The Goodtimes champ and one of the early favorites for the Hambletonian has come from modest, interesting beginnings to delight his breeders and part-owners Art Zubrod and Leah Cheverie who never gave up faith that their lone mare, Summer Savory, could produce a champion.
by Dave Briggs
By the time Wolfgang arrived the day before St. Patrick’s Day in 2015, Art Zubrod admits he had almost given up hope that the lone mare he and his wife, Leah Cheverie, own privately would produce a champion — except Cheverie was having none of his pessimism on the matter.
“My wife is always on me. She says, ‘You never give up on a trotting mare. You can give up on a pacing mare, but don’t ever give up on a trotting mare,’” said Zubrod, the farm manager for famed Brittany Farms of Kentucky where Cheverie serves as the office manager. “So, when (Wolfgang) came along and we brought him up to the barn, he just kept getting better and better. In the paddock he was awesome.”
Wolfgang, named for famed chef Wolfgang Puck, only improved from there and is now one of the favorites for the $1 million Hambletonian set for Aug. 4 at the Meadowlands Racetrack in New Jersey. Saturday, with Yannick Gingras in the bike for trainer Jimmy Takter, Wolfgang scored a dominant four-length, 1:52.1 victory in the $202,160 final of the Goodtimes at Woodbine Mohawk Park.
Takter? Gingras? Hambletonian favorite? On the surface, it sounds like just another year and just another great horse pointed toward trotting’s ultimate prize.
Except Wolfgang’s origin story is not one of another blue-blooded trotting phenom.
Wolfgang is the son of the underappreciated young Ohio-based stallion My MVP out of the Brittany owned Mr Vic—Mixed Spice mare, Summer Savory. Brittany sold Summer Savory for $3,000 as a yearling to Leith Waite of Prince Edward Island. She earned just $2,130 at the races. It was on one of their visits to PEI — Cheverie’s home province — in the summer of 2005 that Cheverie and Zubrod saw Summer Savory race and decided right then and there they needed to buy her back as a broodmare.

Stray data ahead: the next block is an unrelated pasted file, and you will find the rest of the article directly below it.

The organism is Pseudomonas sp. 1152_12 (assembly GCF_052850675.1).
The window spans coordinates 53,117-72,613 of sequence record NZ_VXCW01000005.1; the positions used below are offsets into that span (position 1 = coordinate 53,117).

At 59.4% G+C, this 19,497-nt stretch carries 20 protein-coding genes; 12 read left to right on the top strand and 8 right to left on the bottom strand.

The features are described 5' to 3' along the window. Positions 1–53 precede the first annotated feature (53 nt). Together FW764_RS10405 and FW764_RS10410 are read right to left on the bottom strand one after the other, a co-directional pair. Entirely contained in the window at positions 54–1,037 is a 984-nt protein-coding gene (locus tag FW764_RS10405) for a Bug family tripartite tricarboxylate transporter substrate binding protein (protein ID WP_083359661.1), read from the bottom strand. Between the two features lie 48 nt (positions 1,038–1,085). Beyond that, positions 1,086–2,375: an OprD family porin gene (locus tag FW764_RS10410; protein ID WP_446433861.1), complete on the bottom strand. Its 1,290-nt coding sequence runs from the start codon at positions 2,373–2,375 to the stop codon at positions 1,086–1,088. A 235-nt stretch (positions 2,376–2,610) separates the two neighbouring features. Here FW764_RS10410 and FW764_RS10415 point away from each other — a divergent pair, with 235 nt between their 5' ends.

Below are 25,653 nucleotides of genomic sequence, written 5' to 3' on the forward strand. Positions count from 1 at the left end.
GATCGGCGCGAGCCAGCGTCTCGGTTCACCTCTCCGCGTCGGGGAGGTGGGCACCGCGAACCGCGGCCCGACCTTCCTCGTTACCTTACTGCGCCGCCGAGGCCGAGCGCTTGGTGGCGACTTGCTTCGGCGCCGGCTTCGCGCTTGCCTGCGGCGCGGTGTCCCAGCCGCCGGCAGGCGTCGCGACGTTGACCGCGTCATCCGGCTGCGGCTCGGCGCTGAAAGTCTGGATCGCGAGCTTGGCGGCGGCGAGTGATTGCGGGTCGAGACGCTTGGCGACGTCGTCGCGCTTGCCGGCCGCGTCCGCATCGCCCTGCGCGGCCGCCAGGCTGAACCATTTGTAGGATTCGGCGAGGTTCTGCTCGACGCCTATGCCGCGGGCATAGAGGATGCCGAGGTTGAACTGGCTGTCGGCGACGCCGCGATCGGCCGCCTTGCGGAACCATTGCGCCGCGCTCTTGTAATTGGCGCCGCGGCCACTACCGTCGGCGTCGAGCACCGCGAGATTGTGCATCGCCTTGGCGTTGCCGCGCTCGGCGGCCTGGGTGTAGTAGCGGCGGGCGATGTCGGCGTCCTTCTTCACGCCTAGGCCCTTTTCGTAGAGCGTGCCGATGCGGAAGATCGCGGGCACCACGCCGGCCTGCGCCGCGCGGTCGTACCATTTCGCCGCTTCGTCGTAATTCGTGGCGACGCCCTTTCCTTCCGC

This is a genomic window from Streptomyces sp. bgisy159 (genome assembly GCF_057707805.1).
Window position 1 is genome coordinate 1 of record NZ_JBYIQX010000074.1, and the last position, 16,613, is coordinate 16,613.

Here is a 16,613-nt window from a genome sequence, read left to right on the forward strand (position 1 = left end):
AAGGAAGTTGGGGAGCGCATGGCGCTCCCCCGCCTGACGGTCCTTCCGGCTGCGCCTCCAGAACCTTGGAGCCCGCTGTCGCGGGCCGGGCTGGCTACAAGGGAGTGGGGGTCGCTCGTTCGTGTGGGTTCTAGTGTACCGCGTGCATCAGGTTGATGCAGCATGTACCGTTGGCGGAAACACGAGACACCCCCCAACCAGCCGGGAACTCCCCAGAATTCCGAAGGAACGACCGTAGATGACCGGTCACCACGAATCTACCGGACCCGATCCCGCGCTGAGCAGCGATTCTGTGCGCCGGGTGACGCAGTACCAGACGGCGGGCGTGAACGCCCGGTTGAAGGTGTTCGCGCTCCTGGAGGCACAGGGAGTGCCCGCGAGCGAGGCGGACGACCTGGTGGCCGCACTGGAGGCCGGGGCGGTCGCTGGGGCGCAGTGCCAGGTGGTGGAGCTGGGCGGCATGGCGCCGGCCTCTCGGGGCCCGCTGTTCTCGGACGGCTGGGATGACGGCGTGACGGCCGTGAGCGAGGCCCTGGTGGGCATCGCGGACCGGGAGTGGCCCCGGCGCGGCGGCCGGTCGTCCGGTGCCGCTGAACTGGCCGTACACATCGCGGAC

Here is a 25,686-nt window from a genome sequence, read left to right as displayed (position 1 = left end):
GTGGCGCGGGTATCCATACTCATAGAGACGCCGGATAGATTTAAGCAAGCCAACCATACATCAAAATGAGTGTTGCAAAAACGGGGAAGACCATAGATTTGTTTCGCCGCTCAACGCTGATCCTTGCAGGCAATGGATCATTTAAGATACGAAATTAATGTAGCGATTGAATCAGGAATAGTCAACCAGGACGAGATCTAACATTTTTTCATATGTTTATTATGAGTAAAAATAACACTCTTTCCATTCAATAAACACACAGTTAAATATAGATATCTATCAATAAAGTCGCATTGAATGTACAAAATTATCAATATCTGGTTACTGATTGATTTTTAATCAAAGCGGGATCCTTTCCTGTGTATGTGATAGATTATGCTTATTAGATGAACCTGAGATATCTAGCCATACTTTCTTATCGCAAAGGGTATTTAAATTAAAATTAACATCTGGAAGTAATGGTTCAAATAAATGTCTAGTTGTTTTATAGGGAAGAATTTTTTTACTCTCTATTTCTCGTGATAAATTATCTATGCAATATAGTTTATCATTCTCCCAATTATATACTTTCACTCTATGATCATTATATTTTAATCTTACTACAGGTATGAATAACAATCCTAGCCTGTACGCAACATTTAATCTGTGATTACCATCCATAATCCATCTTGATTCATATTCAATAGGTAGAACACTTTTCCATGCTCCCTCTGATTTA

“She just had a great gait. We were both impressed with her desire. She was on a half-mile track and Leith’s brother is probably 6’4” and 250 pounds, if not more. He just set her on the outside and let her grind it out. You could tell that the week before that’s what she had done. She did the exact same thing the next week. I was impressed with her. She looked like a mare to me that could become an open type mare. Maybe not the highest level, but make some money. So, we took a shot at her,” Zubrod said.
The price was $20,000.
“I don’t remember if that was $20,000 Canadian or $20,000 U.S,” Zubrod said, laughing. “We bought her, basically, to breed to Cantab Hall.”
When Summer Savory’s racing career didn’t work out under a new trainer, Zubrod did, in fact, breed the mare to Cantab Hall. The first foal aborted, but the second was a Cantab Hall colt Zubrod named Can’t Waite in honor of Leith Waite.
Can’t Waite was stunning, Zubrod said.
“A real leggy horse, very willing, a great attitude. If he wasn’t the best yearling, he certainly was second best,” Zubrod said.
But before Can’t Wait got to the ring, he took a tragic step in the paddock while his yearling video was being shot.
“He came out of the turn on the video and reached up extra long to take a big stride and it sounded like a shotgun went off in the paddock that day. He snapped the right front leg,” Zubrod said.
Summer Savory was then bred twice to Master Glide without success — though those two males trotters, named Batali and Chiarello, respectively, started the tradition of naming Summer Savory’s foals after famous chefs.
“I bred to (Master Glide) and it was my fault. I don’t know why I thought we could have the first and only Yankee Glide that became a stallion. You make some mistakes. The odds were against us, that’s for sure,” Zubrod said.
For Summer Savory’s next foal, Zubrod went back to Cantab Hall and had a colt, later gelded, named Chef Lee that earned over
“The horse could trot a lot, he just wasn’t the best of individuals. He was a bit tough on his groom and tough on himself. But he made some $300,000. There are worse things in the world,” Zubrod said.
Summer Savory’s fifth foal was a Mr Cantab gelding named Bourdain that earned over $46,000.
Then Zubrod made the decision to breed Summer Savory to My MVP, who stands at Sugar Valley Farm in Delaware, OH.
“If you look at his numbers, he is a pretty darn good sire. He wasn’t bred to that many high-end mares, and he certainly wasn’t bred to any numbers and he’s done well. He’s had several sires stakes winners and I see he’s got some 2-year-olds that are winning right now,” Zubrod said.